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How fraudster behavior changed in our long 2020

How fraudster behavior changed in our long 2020

By Collin Davis, CTO, Pindrop

For three-quarters of last year, “business as usual” was a distant memory. Essential workers masked, distanced, and sanitized, while people who could work from home took their meetings to Zoom and their water-cooler chatter to Slack. Even after relief efforts passed and office workers became accustomed to their ad hoc remote work setups, productivity slumped and millions remained without work. While the legitimate economy suffered, the underground economy picked up steam: Hardly a day went by without reports of new coronavirus-related scams or distressingly innovative pandemic fraud. Businesspeople in every sector have spent the last fifteen months reflecting on the transformation of their industries. At Pindrop, we commissioned a study on the changes in customer and fraudster behavior in our area of expertise: Customer service contact centers and interactive voice response (IVR) systems. I expected the data would reveal a radically changed industry, but what the study uncovered still surprised me.

Because COVID-19 made face-to-face conversations so difficult for so long, it’s no surprise that 2020 saw many more service interactions conducted by telephone. In some industries, in the second quarter of 2020, when almost the entire world was locked in and hunkered down, average call volume rose by 800 percent! With numbers like that, it’s no wonder that a full 76 percent of fraud detection and security managers admitted that coronavirus had forced them to update protocols and policies. Fraudsters could still exploit Interactive Voice Response (IVR) systems by mining them, but full account takeover often requires speaking with a contact center agent, and that was increasingly difficult to do.

When the contact center queues were at their largest and customer wait times were at their lengthiest, fraudsters readjusted their strategies. Social engineering attempts went down, not because fraudsters had repented of their behavior, but because they realized that long waits made them inefficient. So while agents, stretched thin as they were, recorded fewer social engineering attempts in early 2020 than they had in any period since May 2017, the fraudsters weren’t resting.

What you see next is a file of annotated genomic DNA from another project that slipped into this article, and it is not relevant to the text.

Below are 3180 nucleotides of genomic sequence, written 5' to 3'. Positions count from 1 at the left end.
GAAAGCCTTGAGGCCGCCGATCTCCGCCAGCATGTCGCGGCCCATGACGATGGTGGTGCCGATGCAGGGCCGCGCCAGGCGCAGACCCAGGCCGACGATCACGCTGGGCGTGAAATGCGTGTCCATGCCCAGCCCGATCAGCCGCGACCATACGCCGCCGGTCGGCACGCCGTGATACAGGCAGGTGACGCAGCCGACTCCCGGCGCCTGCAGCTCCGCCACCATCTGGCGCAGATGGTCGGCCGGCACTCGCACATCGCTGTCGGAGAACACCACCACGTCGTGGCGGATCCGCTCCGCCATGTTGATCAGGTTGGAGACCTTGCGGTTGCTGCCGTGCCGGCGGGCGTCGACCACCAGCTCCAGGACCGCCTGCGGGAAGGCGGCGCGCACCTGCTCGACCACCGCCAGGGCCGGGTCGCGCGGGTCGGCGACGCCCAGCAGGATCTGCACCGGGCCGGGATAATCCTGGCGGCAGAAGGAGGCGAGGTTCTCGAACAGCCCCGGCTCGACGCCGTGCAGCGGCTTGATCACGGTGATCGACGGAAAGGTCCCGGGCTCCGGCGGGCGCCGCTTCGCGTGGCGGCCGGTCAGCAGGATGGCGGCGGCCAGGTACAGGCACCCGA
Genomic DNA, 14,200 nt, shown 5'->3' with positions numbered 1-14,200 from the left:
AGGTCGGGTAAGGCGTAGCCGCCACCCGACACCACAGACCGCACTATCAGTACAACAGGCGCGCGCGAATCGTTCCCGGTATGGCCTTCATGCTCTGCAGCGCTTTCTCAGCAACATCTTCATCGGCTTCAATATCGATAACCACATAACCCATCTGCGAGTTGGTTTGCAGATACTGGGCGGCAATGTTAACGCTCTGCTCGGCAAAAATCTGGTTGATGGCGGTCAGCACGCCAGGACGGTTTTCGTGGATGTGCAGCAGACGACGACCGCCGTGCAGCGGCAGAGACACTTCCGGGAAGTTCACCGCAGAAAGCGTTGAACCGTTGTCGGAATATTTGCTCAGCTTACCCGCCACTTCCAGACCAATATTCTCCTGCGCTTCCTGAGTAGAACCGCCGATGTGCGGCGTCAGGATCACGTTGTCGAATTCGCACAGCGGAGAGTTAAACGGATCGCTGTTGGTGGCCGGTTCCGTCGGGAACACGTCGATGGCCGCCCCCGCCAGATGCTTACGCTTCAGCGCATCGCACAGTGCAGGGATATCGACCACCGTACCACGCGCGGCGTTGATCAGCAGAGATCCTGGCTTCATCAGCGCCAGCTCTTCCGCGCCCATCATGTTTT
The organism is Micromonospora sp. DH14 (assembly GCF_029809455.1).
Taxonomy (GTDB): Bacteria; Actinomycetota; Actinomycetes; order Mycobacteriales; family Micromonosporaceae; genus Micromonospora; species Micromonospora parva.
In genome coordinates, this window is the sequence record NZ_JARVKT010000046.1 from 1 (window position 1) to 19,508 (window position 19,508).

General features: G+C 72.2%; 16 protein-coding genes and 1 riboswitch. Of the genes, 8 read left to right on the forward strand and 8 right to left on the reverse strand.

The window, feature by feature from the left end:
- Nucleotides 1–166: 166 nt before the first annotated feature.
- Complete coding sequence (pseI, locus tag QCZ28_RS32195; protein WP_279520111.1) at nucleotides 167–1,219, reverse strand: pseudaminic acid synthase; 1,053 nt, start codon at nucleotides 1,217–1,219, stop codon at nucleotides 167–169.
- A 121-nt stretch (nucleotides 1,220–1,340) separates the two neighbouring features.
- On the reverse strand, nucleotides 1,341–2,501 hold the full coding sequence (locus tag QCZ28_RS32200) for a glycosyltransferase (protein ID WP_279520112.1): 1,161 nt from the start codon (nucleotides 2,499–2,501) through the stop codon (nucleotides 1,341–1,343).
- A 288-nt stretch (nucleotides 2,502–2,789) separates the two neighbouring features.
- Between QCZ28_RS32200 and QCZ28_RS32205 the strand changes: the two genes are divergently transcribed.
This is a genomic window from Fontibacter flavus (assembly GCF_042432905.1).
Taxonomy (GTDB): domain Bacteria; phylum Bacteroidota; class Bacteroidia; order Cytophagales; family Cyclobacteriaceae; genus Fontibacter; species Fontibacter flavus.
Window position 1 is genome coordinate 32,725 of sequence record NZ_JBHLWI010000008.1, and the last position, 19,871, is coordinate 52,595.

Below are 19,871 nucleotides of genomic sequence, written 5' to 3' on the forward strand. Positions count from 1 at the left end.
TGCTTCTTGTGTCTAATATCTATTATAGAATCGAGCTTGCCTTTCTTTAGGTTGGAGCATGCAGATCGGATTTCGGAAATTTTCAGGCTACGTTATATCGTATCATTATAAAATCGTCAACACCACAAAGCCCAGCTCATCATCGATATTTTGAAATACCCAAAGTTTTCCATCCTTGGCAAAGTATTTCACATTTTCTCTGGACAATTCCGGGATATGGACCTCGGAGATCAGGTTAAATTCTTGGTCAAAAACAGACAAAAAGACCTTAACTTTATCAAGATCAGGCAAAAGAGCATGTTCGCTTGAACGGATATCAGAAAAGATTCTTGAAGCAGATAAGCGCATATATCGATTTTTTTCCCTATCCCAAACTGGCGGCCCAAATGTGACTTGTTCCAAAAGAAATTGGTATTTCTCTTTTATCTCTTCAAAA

While honest consumers were on hold with their banks or insurance providers, fraudsters were developing new tricks for the New Normal. The launch of the Paycheck Protection Program, the stopgap job-preserving loan arrangement included in the broad CARES Act was, unsurprisingly, not entirely smooth. When, after all, had anyone designed and successfully launched such a large benefit program in so short a time? The U.S. government gave banks and fintechs the responsibility of actually administering the loans, and quickly the claims began rolling in. “Fintech” is a relatively new coinage, and the companies aren’t much older than the word that describes them. Fraudsters hoped that fintechs’ security procedures weren’t quite so mature as those at established banks. Their bet paid off: Around three of every four fake loan applications came through a fintech company.

Fintechs weren’t alone in suffering from an increase in fraud attempts. Banks have always had to cope with illegal behavior, from counterfeiting to bank robbery, but in the course of the pandemic, banks’ prepaid card departments faced an unusually high number of illegitimate calls. The reason? Because not every American has a bank account, some stimulus payments were distributed by prepaid card. Fraudsters could claim someone else’s card, use it, and then double their earnings by reporting the first card lost! Between stimulus payments and unemployment benefits, a single fake identity could cost taxpayers $24,700.

What will happen next is always difficult to predict, but one thing I know for sure is that fraudsters are reliably innovative. No matter what happens in the remainder of this year or what conditions prevail when the coronavirus is finally vanquished, you can be sure that fraud will continue. The good news is that fraud does not have to flourish. With proper training for agents, good communication with customers, digital and voice security systems, and a close attention to trends, you and your organization can repel whatever attacks fraudsters mount. The choice is yours and the time is now.

About the author

Collin Davis is the CTO of Pindrop. Davis joins Pindrop from Amazon Web Services (AWS), where he was a general manager for Productivity Apps, leading three AWS services, including Chime, WorkMail, and WorkDocs.

DISCLAIMER: Biometric Update’s Industry Insights are submitted content. The views expressed in this post are that of the author, and don’t necessarily reflect the views of Biometric Update.

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